W3C home > Mailing lists > Public > public-html@w3.org > January 2008

names Re: Underline element.

From: Charles McCathieNevile <chaals@opera.com>
Date: Wed, 16 Jan 2008 02:44:12 +0100
To: "Philip Taylor (Webmaster)" <P.Taylor@rhul.ac.uk>, "Patrick Garies" <pgaries@fastmail.us>
Cc: public-html@w3.org
Message-ID: <op.t4z1ryplwxe0ny@widsith.local>

On Mon, 14 Jan 2008 23:36:19 +0100, Philip Taylor (Webmaster)  
<P.Taylor@rhul.ac.uk> wrote:

> Patrick Garies wrote:
>> I don’t know why you would propose “familyname” instead of “surname”  
>> though. According to http://www.m-w.com/ [1], the term family name is a  
>> synonym of the term surname; the definition of the term surname is “an  
>> added name derived from occupation or other circumstance”, which seems  
>> pretty generic to me [2].

Just goes to show that you shouldn't trust everything you read on the  
Web... These two definitions only partially overlap, and best highlight  
the fact that the term is generic in the sense that people use it for a  
bunch of different things, and thus its semantics are not well-defined or  

>> I don’t know which languages/cultures “surname” would be inapplicable  
>> to.

Afghan, where they are relatively rare (the foreign minister a few years  
ago who may still ahve the job went by the single and very common name  

French, where the "reflex" translation equates to the english term  
"nickname" (which is the origin of the english term). Family name is far  
better for explaining that this is the generic name you inherit. A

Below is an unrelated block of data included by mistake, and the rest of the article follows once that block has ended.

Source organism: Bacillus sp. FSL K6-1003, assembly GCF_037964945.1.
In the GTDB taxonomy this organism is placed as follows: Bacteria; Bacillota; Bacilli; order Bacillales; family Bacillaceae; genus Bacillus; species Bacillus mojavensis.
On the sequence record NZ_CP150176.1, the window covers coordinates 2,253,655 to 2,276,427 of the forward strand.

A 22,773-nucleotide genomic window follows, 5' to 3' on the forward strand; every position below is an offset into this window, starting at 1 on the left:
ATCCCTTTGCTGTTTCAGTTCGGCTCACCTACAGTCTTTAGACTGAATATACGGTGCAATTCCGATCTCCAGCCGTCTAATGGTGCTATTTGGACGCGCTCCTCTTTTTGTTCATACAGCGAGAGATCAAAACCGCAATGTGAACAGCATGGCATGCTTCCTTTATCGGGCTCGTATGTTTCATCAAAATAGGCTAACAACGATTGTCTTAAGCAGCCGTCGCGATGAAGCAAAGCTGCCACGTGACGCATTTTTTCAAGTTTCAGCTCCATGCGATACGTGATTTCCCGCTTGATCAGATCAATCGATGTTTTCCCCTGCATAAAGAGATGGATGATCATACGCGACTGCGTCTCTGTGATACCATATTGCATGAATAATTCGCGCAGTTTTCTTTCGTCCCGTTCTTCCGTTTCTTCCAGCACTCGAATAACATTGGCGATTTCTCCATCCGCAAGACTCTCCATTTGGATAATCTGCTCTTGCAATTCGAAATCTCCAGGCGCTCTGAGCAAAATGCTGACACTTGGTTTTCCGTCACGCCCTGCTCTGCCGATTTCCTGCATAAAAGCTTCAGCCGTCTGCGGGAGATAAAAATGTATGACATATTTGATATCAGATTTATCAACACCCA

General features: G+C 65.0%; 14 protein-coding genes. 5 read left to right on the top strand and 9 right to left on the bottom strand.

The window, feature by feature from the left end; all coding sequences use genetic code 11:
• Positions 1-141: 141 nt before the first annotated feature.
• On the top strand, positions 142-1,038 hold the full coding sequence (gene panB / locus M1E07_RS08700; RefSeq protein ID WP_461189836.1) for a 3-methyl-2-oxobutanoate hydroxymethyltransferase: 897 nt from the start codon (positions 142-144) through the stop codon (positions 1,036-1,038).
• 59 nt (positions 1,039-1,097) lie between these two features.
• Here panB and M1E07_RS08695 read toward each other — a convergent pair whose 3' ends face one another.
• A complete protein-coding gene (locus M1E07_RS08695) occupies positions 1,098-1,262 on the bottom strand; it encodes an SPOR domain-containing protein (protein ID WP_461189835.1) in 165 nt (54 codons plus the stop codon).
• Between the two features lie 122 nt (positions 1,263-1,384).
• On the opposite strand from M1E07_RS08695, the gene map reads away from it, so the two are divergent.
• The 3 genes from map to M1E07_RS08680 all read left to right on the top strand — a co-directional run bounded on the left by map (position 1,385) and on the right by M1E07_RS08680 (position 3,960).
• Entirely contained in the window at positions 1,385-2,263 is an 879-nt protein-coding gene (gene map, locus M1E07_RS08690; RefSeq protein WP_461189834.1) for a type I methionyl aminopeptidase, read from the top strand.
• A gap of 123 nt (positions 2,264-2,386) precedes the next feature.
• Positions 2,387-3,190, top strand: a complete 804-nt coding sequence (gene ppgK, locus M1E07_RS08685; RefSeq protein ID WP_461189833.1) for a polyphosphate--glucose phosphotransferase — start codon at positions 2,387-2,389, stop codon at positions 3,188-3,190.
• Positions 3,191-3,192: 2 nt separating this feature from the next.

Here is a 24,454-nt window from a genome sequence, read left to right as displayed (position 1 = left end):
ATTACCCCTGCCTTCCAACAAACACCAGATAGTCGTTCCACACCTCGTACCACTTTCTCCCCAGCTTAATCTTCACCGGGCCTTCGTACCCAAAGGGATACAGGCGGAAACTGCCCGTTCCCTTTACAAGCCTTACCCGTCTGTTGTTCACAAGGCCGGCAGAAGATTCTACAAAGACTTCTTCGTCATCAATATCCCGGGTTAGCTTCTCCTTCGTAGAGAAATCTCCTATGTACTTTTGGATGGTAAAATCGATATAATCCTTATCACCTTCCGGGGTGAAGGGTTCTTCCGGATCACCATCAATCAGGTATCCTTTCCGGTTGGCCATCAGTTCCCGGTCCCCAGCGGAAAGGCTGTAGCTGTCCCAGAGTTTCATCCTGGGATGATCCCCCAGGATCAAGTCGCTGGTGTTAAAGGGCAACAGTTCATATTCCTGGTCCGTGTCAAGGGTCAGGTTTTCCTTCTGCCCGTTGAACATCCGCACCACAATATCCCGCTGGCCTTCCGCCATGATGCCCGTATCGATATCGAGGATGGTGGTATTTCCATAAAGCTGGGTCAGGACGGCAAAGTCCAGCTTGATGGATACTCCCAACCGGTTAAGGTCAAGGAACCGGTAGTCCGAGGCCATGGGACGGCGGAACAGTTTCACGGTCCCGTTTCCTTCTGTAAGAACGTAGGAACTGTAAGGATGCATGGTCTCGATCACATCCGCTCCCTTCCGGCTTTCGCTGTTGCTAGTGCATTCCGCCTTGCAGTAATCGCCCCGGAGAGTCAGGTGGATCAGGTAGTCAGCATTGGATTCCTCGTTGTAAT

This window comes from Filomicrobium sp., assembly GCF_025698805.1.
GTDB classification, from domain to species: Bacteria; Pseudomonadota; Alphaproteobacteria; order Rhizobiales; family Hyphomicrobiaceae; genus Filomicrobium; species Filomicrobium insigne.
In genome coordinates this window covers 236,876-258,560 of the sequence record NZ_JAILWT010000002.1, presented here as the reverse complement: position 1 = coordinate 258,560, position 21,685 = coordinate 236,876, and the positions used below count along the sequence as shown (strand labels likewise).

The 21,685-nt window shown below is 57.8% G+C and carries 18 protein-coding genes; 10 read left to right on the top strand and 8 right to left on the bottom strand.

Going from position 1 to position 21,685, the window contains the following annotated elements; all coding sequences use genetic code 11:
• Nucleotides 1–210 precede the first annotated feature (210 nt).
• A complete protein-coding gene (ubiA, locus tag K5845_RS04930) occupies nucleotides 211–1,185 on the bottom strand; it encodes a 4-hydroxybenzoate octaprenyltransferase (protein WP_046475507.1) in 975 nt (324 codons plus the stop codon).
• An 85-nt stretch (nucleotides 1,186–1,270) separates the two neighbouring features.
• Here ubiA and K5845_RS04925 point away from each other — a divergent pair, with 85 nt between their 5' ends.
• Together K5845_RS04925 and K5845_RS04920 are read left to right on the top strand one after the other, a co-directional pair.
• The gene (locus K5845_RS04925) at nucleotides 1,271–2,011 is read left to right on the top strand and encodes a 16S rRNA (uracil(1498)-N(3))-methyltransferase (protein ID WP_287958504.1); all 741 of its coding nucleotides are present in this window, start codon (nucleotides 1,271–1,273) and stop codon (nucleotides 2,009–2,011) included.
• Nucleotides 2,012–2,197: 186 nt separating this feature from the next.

"surnom" in french would be something used commonly in place of the  
official name - in my case "chaals" - and in some cases as a  
disambiguation (the major reason I adopted the nickname I was given).

> Fair comment.  For reasons that are no longer clear, I was under
> the impression that a surname always /followed/ a given name;
> I can find no evidence to support this, so I withdraw my
> objection without reservation.  "Familyname" may, however, be
> more transparent to non-native speakers.

There is plenty of evidence that a family name comes first in some cases -  
this is the convention in Hungarian, Japanese, Korean, and Chinese, to  
mention just a few.



Charles McCathieNevile  Opera Software, Standards Group
     je parle français -- hablo español -- jeg lærer norsk
http://my.opera.com/chaals   Try Opera 9.5: http://snapshot.opera.com
Received on Wednesday, 16 January 2008 01:47:04 UTC

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